Two of the sopranos’ overlapping roles in their respective repertoires are those of Elisabetta in Verdi’s Don Carlos and the title role in Bellini’s Norma.

However much I love their individual contributions to the big arias, “Tu che le vanita,” and “Casta diva” from each one of them, I have a slight preference of one over another in each of their respective versions.

I extend the invitation to listen to both of them back-to-back:

To the “Casta diva”

Callas, live, 1957:

Caballé, live, 1974:

As far as I’m concerned, Callas’s singing in this greatest and definitive of arias continues to reign supreme as the ultimate, ideal illustration of mastery of the Bellinian line. The Pasta key of F was exactly right for her range and which caressed her haunting, individual middle register, catching the most bewitching, singular timbre of coloration that was hers and hers alone.

The tightness of the legato, the expressive binding of the contoured line (completely absent of aspirates), the matchless ability to draw a flexible, tapered phrase – it’s all here. There’s an unbelievable alchemy at play, a kind of magically realized fusion, a sacred wedded bliss of music and artist; Callas’s love of this composer is borne out in her entire physical being, and in the infinite rapture of her sheer tonal dynamism. She was born to do this specialized Romantic period of florid song.

Many consider Caballé’s performance as Norma, captured in Orange, France as her greatest documented performance, a consensus with which I agree.  However, I have slight reservations in her approach to the aria.  From the start, the line doesn’t buoyantly flow forth as with Callas; there is a slight cluck here and there between the transitional notes, with some aspiration – “ca-ha-ha-ha-sta dee-hee-hee-va” – not pronounced to a great degree, but it prevents the phrasing from having a seamless fluidity; she seems to be murmuring at a few points, and the consonants are a bit slack here and there (“diba,” “bolgi”).

Though she easily soars freely in the ascensions above the staff, Caballé’s following vocalises above the chorus are a bit choppy and punchy; listen to the suave flair of Callas, in her cascades of devout veneration, to hear the difference. Caballé, however, does the closing phrases with her fabled soft intoning in the congenial upper middle of her range, seemingly holding her breath for forever and a day, with a floating plushness and tonal beauty that no one else possessed, not even Callas.

This got me to thinking; given that the voice was less attractive when sustained in the lower part of her range, I wonder if she had ever been advised to do “Casta diva” in the higher key of G (in F it seems almost a mezzo aria)?  It would have caught her precisely in the region of her voice that was so attractive. Useless conjecture at this point, but an intriguing “what if” at that.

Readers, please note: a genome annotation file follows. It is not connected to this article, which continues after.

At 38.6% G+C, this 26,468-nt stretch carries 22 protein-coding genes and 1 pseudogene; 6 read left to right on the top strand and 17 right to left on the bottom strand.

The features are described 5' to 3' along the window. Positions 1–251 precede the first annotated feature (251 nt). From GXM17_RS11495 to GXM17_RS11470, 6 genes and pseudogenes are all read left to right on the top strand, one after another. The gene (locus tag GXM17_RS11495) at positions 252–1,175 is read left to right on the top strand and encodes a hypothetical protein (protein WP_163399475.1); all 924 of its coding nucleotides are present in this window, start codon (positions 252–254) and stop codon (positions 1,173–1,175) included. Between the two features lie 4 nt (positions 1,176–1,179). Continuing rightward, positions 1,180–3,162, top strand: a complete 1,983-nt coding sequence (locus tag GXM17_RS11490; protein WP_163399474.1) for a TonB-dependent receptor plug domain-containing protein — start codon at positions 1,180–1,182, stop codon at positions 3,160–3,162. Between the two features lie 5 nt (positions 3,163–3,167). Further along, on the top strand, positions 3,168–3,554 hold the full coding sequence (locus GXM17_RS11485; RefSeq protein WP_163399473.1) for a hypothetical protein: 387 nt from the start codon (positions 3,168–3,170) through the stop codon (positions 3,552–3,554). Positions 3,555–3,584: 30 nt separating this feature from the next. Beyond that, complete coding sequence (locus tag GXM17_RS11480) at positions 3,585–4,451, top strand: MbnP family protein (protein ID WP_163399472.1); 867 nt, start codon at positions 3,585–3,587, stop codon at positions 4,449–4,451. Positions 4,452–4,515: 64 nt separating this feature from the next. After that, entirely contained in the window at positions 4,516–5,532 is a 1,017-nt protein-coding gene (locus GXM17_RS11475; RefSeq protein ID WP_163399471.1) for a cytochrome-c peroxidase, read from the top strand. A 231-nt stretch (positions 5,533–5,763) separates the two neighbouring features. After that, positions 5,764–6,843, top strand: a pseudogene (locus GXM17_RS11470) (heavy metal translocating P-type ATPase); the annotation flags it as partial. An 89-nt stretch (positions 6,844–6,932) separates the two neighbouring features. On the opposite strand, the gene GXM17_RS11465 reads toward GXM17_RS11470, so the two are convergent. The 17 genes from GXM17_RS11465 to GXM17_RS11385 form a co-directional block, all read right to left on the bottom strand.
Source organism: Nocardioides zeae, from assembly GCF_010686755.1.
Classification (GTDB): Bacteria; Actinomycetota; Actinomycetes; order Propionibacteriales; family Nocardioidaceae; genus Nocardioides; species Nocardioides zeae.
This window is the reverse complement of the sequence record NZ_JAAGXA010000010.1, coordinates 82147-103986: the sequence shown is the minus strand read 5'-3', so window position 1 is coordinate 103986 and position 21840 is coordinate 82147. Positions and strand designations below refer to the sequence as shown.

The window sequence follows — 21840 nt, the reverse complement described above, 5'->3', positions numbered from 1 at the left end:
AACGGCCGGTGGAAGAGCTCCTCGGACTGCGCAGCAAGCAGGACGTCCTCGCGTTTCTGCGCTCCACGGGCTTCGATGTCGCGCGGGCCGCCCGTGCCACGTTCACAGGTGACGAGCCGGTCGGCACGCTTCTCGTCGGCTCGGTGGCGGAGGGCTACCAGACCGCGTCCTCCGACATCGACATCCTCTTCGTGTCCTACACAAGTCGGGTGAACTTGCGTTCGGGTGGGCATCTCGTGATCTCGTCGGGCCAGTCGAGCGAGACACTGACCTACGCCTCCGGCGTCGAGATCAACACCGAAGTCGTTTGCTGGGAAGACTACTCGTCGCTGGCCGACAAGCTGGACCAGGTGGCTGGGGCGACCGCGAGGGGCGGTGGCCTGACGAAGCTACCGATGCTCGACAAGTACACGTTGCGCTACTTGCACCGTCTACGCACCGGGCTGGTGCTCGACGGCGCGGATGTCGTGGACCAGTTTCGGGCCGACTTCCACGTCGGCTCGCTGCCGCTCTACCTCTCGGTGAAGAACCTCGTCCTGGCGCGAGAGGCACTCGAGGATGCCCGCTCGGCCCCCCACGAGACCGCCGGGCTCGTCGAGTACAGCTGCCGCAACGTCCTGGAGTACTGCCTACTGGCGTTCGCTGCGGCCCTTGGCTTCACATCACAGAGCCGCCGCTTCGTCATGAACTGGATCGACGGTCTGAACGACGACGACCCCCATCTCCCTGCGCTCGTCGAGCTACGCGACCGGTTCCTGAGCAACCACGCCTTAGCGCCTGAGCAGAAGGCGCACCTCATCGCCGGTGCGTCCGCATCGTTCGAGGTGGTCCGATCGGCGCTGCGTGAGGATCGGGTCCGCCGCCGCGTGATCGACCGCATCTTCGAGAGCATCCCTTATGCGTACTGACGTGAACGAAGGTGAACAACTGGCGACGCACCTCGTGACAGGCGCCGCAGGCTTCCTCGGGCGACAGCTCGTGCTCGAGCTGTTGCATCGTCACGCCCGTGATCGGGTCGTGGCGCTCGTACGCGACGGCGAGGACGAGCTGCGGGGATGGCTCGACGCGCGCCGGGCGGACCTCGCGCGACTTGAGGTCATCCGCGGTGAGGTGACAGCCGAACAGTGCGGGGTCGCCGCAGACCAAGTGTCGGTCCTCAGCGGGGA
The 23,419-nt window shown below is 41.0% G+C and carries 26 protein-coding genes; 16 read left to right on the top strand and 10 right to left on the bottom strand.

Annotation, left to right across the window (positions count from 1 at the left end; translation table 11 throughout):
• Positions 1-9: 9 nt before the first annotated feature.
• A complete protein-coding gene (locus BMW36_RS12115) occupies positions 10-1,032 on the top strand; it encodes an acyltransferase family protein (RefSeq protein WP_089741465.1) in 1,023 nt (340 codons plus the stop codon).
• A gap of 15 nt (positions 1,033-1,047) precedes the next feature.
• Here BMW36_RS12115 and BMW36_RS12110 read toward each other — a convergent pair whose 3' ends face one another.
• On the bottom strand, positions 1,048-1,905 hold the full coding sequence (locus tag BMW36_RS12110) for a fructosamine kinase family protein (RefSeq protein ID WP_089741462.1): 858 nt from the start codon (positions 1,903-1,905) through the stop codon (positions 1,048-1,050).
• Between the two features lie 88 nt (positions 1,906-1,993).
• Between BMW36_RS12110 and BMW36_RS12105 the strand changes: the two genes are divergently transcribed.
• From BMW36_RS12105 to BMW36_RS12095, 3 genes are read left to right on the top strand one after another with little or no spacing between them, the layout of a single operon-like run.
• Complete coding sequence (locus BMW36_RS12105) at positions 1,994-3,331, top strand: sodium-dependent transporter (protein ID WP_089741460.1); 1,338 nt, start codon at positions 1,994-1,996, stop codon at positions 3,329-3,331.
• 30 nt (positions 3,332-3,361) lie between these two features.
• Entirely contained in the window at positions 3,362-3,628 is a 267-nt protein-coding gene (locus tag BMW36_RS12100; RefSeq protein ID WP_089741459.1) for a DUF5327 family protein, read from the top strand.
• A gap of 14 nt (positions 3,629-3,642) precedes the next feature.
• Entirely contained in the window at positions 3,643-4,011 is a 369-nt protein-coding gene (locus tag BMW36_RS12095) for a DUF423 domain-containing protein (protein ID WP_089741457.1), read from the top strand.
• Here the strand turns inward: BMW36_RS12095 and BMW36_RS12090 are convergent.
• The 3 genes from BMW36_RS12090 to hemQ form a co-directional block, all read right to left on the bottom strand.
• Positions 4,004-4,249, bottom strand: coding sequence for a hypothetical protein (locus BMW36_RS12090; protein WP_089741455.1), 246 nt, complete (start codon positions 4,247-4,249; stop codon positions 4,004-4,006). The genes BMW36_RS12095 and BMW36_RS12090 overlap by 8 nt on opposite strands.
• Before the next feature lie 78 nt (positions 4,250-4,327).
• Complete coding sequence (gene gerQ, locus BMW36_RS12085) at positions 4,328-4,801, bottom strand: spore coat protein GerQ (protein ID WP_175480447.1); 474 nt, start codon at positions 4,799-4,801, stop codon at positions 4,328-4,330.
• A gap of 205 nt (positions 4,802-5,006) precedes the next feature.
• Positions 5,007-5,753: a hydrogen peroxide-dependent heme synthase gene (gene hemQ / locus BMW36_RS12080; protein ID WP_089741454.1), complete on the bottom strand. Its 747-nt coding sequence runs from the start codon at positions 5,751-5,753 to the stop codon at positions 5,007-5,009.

To the “Tu che le vanita”

Callas, studio, 1958:

Caballé, studio, 1970:

Elisabetta’s “scena ed aria,” with Verdi’s marking of “larga la frase,” is one drawn on the grandest lyrical scale at both ends of the piece, with a reflective, ruminative middle section.

Callas is the more vividly expressive of the two, but her singing is far less secure and stable than Caballé in her magisterial, rock-solid performance, one of her greatest captured on record.

The Catalan soprano is actually able to better follow Verdi’s copious notations, which range from “ppp” to “ff.” Callas is unsteady and unfocused, the vibrato loose, at both of those dynamics (and she was more often more successful in articulating her way up than in negotiating wide intervals).

Caballé, in the section “il pianto mio,” precisely follows the crescendo marking, beginning softly, then gradually opening up to a resplendent pouring-out of tone at the climax of the phrase, the repeat of it near the end of the aria in a full-throated ff.  Moreover, in the  word “mio” marked grandioso which goes from C# to A#, Callas lunges and rushes to the unwieldy upper note, whereas Caballé does a slight ritardando before heading to that upper note, giving the climax a most comely, sweeping shape; and her confidence in negotiating the hurdle so authoritatively is thrilling.

And in the words “cielo,” and “dolore,” marked dolcissimo, no one does them as sweetly as Caballé; with Giulini’s guidance, every instruction Verdi has set down is noted with infinite care, and the piece gains in its emotional-musical impact.

Then, too, I find Callas’s plunging into near-baritonal chest tones distractingly prominent, and of a different color and texture pieced separately from the rest of the voice.  The phrase “la pace dell’avel (“the peace of the grave”), marked p, is loudly throttled by Callas in a particularly disagreeable and abandoned chest tone. The section of this is a deep sigh of Elisabetta’s profound sadness and desire for peace in death; this Caballé accomplishes most poignantly and effectively, with quiet pathos.

My views on these two great artists are by no means definitive, but they complement each other in that they provide comparisons that foster further musical enlightenment, rather than that of competition; how fortunate we are to have vast documentation of their considerable artistic virtues.